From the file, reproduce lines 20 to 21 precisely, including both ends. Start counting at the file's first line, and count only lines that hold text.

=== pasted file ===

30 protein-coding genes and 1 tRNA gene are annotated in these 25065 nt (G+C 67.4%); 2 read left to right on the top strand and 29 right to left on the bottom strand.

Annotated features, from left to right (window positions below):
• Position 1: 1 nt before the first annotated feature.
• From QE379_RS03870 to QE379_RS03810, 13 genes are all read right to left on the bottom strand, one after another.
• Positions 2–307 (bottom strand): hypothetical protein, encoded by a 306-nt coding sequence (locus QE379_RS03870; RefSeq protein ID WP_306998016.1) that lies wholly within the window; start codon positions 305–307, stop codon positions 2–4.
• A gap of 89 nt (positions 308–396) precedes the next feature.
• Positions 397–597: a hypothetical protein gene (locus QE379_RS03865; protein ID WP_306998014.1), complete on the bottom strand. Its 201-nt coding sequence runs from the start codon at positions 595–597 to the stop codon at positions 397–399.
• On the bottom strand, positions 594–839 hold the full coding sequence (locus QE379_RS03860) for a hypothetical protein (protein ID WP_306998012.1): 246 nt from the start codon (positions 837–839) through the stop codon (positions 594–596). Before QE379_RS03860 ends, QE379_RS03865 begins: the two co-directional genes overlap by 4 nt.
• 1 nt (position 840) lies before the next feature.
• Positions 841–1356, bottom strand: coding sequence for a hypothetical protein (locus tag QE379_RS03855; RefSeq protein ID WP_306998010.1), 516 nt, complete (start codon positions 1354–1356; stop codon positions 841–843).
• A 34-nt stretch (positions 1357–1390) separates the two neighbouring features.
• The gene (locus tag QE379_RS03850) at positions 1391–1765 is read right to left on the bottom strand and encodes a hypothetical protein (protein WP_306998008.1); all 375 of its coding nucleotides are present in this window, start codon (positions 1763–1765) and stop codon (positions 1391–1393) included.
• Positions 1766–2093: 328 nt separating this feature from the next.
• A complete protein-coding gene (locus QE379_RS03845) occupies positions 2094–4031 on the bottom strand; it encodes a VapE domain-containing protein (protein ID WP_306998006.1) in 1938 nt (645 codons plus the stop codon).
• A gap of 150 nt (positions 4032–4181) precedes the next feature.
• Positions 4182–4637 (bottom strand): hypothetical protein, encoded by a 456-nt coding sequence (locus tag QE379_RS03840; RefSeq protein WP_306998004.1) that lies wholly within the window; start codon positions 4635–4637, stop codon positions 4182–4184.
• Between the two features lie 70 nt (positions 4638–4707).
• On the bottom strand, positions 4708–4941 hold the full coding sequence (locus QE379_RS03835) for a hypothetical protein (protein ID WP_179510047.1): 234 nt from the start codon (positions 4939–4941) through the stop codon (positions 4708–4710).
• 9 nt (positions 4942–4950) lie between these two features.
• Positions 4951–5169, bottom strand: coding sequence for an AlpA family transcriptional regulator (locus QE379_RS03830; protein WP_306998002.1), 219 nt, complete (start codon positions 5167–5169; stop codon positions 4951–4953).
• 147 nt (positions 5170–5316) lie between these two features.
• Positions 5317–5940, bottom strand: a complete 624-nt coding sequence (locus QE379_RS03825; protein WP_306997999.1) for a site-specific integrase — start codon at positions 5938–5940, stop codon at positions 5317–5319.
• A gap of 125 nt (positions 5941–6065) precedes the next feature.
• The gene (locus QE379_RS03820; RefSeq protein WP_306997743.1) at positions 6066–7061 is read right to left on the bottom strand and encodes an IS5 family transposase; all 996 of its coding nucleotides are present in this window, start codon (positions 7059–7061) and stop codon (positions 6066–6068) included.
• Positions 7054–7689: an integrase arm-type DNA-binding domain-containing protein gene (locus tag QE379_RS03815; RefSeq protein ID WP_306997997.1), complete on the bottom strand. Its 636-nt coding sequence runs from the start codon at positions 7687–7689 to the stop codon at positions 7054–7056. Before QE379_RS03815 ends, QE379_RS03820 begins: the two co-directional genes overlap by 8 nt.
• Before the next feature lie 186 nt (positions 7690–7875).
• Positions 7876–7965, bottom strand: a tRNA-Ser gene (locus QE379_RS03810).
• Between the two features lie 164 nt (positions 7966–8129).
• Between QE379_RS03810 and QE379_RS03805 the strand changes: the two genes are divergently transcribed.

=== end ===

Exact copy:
• Positions 4951–5169, bottom strand: coding sequence for an AlpA family transcriptional regulator (locus QE379_RS03830; protein WP_306998002.1), 219 nt, complete (start codon positions 5167–5169; stop codon positions 4951–4953).
• 147 nt (positions 5170–5316) lie between these two features.